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4 May 2006 Edition

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The Mitchel McLaughlin Column

Towards an all-Ireland economy

The opportunities and benefits of all-island economic planning have never been clearer. The North's economy is underdeveloped because of dependence upon and domination by the British economy. It has no fiscal independence and has been cut off from the 'Celtic Tiger' expansion of the rest of Ireland. The regional economy is over-dependent on the public sector whilst R & D expenditure, a key barometer of future economic growth, is at 0.7% of GDP. And almost 75% of our graduates leave and do not return.

The North has always been peripheral to strategic economic planning by the British Exchequer with decisions in London inevitably reflecting the economic needs of the southeast of Britain.

The statement by Peter Hain, that the local economy is unsustainable is the first such public admission by any British government minister but surely reflects their thinking for a long time. The North's Department of Enterprise Trade & Investment has already conceded, in consultation on its 'Economic Vision' document that the key problems facing the economy are that fiscal policy, taxes and public expenditure are set in Whitehall. Sinn Féin has always argued that very point and it is clearly an issue that must transcend party political opinion. It is becoming increasingly evident that partition is economically disastrous for the North.

An issue on which there is some convergence of opinion, is corporation taxes. While positions may differ on the actual rate there is a very clear consensus across the political and economic spectrum that corporation tax needs to be harmonised across Ireland.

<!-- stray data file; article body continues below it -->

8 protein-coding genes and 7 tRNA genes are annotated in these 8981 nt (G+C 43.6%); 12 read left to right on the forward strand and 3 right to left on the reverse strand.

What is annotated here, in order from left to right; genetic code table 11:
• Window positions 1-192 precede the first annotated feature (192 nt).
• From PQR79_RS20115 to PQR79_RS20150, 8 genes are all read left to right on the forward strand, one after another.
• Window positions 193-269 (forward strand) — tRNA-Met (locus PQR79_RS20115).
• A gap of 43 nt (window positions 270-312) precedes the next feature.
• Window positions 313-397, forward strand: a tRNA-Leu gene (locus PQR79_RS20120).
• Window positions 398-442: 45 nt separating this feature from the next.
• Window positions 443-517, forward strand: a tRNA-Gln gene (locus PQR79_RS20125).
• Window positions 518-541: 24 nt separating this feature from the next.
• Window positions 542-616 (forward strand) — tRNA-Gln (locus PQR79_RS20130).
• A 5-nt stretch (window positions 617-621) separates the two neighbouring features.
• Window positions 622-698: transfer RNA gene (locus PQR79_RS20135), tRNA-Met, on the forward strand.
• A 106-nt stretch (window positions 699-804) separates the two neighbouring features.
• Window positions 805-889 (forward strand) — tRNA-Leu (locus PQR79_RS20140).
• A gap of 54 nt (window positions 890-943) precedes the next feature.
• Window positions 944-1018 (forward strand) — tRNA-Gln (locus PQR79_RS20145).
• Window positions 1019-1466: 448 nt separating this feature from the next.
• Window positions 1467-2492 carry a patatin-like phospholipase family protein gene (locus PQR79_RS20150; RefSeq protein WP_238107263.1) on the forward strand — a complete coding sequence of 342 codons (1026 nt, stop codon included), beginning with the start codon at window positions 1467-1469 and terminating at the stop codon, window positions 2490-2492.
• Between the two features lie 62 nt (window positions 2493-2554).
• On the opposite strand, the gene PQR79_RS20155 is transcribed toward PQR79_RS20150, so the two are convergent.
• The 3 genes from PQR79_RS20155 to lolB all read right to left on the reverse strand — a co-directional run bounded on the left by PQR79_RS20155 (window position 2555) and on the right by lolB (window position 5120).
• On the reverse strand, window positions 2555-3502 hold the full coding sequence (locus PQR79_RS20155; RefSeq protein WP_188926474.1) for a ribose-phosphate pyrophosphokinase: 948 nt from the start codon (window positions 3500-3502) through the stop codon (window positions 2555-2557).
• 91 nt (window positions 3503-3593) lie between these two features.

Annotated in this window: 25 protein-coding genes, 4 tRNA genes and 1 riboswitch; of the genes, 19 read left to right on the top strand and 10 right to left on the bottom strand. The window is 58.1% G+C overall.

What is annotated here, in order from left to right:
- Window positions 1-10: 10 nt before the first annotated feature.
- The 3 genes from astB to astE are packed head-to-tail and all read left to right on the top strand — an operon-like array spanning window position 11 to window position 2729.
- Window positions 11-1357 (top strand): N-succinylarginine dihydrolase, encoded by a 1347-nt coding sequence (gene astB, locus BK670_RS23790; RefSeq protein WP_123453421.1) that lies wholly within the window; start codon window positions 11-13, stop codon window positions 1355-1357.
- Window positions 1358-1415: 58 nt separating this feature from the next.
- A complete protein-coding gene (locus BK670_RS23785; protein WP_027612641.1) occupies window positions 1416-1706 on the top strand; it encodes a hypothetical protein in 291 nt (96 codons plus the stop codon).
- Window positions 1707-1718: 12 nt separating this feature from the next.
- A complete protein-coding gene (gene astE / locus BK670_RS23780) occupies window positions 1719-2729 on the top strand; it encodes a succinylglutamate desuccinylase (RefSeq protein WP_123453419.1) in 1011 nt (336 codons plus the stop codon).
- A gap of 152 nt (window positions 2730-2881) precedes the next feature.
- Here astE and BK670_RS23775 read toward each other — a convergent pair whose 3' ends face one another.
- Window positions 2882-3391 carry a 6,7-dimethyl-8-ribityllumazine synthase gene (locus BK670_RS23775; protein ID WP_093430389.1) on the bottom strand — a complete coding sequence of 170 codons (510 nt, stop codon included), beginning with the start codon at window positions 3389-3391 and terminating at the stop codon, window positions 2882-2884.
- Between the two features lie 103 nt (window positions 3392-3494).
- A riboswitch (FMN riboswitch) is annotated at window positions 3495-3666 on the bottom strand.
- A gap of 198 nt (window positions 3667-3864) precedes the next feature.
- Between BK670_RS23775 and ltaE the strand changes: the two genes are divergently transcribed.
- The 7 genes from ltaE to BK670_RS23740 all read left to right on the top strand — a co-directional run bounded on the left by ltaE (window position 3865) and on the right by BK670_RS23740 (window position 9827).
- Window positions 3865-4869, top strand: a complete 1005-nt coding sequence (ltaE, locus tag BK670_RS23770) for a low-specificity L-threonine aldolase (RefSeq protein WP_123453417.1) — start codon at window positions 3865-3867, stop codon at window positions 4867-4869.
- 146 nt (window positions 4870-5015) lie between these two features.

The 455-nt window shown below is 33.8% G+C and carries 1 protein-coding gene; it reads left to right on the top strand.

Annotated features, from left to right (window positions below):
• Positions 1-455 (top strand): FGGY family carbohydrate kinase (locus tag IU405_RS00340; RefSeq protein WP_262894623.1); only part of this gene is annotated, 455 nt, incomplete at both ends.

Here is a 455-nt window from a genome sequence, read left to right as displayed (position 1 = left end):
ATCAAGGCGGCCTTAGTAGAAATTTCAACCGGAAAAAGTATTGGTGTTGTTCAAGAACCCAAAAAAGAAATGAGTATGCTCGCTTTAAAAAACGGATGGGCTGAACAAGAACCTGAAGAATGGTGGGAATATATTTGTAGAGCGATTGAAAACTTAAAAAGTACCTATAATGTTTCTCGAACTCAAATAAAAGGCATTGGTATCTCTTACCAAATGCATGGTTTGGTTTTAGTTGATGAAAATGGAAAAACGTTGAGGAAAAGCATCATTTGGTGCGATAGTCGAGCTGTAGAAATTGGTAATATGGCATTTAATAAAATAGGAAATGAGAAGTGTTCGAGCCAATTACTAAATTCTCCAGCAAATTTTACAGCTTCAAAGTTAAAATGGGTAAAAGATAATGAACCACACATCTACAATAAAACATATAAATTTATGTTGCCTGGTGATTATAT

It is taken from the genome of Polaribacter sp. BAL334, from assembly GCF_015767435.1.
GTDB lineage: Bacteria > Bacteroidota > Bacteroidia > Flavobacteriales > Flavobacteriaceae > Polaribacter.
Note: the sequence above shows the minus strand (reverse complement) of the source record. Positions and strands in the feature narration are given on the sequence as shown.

To be brutally frank, the 6 counties need the 26 counties. On its own, or lumped in "with the rest of the UK", the North will continue to limp further and further behind the rest of Ireland.

Competition between north and south and neglecting all Ireland economic opportunities is costing money. The most efficient response to the infrastructure deficit is to deal with it on an all island basis. The British government is currently engaged in an efficiency review. What better way to ensure efficiency, avoid duplication and make the most of finite resources than to engage in island wide strategies? It is commonsense for a small island of less than 6 million people.

Infrastructure should be developed on an integrated basis. Roads, transport, energy and telecommunications all need clear all-Ireland perspectives. I understand the International Centre for Local and Regional Development under the auspices of InterTradeIreland is doing some groundbreaking work in auditing the potential for developing island wide spatial strategies.

Incentives used to attract enterprises to both parts of Ireland should be complementary and the barriers to labour mobility removed to create a single Irish labour market. Invest NI and IDA Ireland investment agencies should amalgamate. In the short term, rather than competing, they should work together on harmonising investment regimes, sectoral development strategies and share out inward investment in a regionally balanced manner.

An Phoblacht Magazine


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